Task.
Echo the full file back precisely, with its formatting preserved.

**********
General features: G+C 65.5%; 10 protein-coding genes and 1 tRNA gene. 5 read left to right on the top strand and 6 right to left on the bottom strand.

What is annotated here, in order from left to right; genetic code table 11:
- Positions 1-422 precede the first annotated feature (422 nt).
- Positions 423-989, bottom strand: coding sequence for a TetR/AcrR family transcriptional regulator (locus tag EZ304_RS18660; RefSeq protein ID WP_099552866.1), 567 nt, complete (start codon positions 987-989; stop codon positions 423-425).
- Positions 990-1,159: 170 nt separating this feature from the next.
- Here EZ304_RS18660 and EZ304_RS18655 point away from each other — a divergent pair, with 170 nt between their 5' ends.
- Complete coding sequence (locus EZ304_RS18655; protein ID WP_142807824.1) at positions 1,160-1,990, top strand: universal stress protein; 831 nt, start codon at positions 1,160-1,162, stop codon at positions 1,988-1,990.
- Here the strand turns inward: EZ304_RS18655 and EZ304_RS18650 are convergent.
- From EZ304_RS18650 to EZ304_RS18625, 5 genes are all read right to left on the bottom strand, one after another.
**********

General features: G+C 65.5%; 10 protein-coding genes and 1 tRNA gene. 5 read left to right on the top strand and 6 right to left on the bottom strand.

What is annotated here, in order from left to right; genetic code table 11:
- Positions 1-422 precede the first annotated feature (422 nt).
- Positions 423-989, bottom strand: coding sequence for a TetR/AcrR family transcriptional regulator (locus tag EZ304_RS18660; RefSeq protein ID WP_099552866.1), 567 nt, complete (start codon positions 987-989; stop codon positions 423-425).
- Positions 990-1,159: 170 nt separating this feature from the next.
- Here EZ304_RS18660 and EZ304_RS18655 point away from each other — a divergent pair, with 170 nt between their 5' ends.
- Complete coding sequence (locus EZ304_RS18655; protein ID WP_142807824.1) at positions 1,160-1,990, top strand: universal stress protein; 831 nt, start codon at positions 1,160-1,162, stop codon at positions 1,988-1,990.
- Here the strand turns inward: EZ304_RS18655 and EZ304_RS18650 are convergent.
- From EZ304_RS18650 to EZ304_RS18625, 5 genes are all read right to left on the bottom strand, one after another.